of Ventricular Reservoirs
|Approved by Clinical Practice
|Re-Issued with minor changes
- Clinical symptoms of increased intracranial pressure. Symptoms may
- Apnoea, bradycardia
- Poor feeding
- Ultrasound evidence of progressive ventriculomegaly
- Low circulating blood volume
- Cellulitis or abrasion over reservoir site
- Sunken fontanelle
Aims of Treatment
Click here to open a graph of
plotted against head circumference for:
- Chlorhexidine 5% skin preparation solution
- 25 gauge butterfly needle (may need 23g if CSF tenacious)
- Standard infant lumbar puncture set
- Sterile drapes to allow for maintenance of a
- Maintain strict asepsis.
- Monitor and correct serum electrolytes every other day if more than 10ml
- Be prepared to provide rapid fluid replacement should infant not tolerate
large volumes removed. Replace fluid removed with intravenous normal saline.
- If skin breakdown occurs, select insertion site away from broken area.
- Do not place IVs on same side of scalp.
- Consider the use of
for analgesia if the baby meets the
- Place the infant with head in neutral position in anticipation of
a 20 to 25 minute procedure.
- Cut any long hair that interferes with the surgical area but do not shave
- Wearing sterile gloves, clean skin with chlorhexidine 5% over the reservoir
and a surrounding circle of skin with a diameter of 4cm.
- Use light but firm contact.
- Allow to dry (2 minutes).
- Position sterile drape to maintain a sterile
- Cut the hub from the butterfly tubing.
- Insert butterfly needle through skin just into reservoir bladder.
- Select an insertion site different from the one most recently used.
- Angle needle at 30 to 45 degrees from the skin.
- The base of the reservoir is metal so cannot
- Allow the cerebrospinal fluid (CSF) to drip
into the CSF collection bottles. As the pressure reduces, the flow
rate will reduce accordingly and this should be used as a guide for to when
cease the procedure.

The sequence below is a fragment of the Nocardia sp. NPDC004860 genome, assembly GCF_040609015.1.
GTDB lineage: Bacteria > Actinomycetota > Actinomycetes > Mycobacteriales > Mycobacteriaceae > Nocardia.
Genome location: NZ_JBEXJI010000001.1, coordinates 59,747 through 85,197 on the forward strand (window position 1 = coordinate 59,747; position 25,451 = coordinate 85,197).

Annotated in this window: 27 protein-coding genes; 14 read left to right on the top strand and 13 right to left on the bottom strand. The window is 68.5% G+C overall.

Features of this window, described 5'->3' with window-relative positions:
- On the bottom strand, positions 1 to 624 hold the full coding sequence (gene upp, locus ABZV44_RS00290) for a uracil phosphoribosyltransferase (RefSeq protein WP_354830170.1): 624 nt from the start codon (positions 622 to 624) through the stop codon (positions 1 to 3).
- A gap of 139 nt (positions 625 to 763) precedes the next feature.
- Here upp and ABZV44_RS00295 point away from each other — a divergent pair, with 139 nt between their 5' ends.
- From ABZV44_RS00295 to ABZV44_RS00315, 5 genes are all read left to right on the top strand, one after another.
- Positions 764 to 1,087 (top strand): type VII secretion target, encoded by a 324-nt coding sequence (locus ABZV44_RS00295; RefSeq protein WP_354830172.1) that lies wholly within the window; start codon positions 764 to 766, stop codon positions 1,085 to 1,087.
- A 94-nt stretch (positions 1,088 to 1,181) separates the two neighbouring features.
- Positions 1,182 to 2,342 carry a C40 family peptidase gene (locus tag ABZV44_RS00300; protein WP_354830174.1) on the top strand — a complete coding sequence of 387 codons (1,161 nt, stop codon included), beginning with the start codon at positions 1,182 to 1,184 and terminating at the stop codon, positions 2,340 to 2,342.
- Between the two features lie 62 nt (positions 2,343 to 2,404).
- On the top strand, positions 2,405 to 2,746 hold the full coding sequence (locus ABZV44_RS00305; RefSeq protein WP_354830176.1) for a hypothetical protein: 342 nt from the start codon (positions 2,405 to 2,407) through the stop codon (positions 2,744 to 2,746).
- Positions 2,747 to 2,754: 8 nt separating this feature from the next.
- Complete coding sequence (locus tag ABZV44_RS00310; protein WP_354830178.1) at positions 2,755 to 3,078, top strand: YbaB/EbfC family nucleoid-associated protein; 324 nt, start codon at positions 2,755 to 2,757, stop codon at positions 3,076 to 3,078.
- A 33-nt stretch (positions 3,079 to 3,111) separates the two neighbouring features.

- Limit total volume of CSF drained at each
tapping to no more than 30ml or 15ml/kg (whichever is less).
- The initial puncture should not exceed 10ml in volume and can be
increased on sequential taps at a rate of not more than 5ml/day.
- Sample CSF for culture, cell count, glucose and protein every three days.
- If fluid is blood-stained (from old haemorrhage), biochemical analysis
may not be helpful.
- Culture dark fluid every three days.
- Remove needle and hold firm pressure for 2 minutes or until CSF leakage
from skin stops.
- Repeat drainage at intervals dictated by clinical response +/or ultrasound
markers. Repeat once a day but as often as twice daily. Aim to improve daily
volume sufficient to prevent progressive ventriculomegaly.
- The volume taken off each day should result in initial concavity of
the fontanelle, with some overlapping of the cranial sutures.
- If the sutures are still overlapping and the fontanelle concave the
following day, the interval between aspirations should be lengthened
- Follow response with cranial ultrasound scans.
Reservoirs are seldom removed even if they are no longer
- Local skin breakdown
- Hyponatraemia (check electrolytes every 2-3
- Wound or reservoir infection
- CSF leak from puncture site
- Obstruction of ventricular catheter
- May precipitate further haemorrhage if large amounts of CSF removed
|Fletcher M A, MacDonald M G,
Schoonover V: Atlas of Procedures in Neonatology 1993. Lippincott Williams
||Whitelaw A. Neonatal
hydrocephalus - clinical asessment and non surgical treatment. In Fetal and
Neonatal Neurology and Neurosurgery. Eds Levene MI, Chervenak FA, Whittle M.
Publisher - Churchill LIvingstone 2001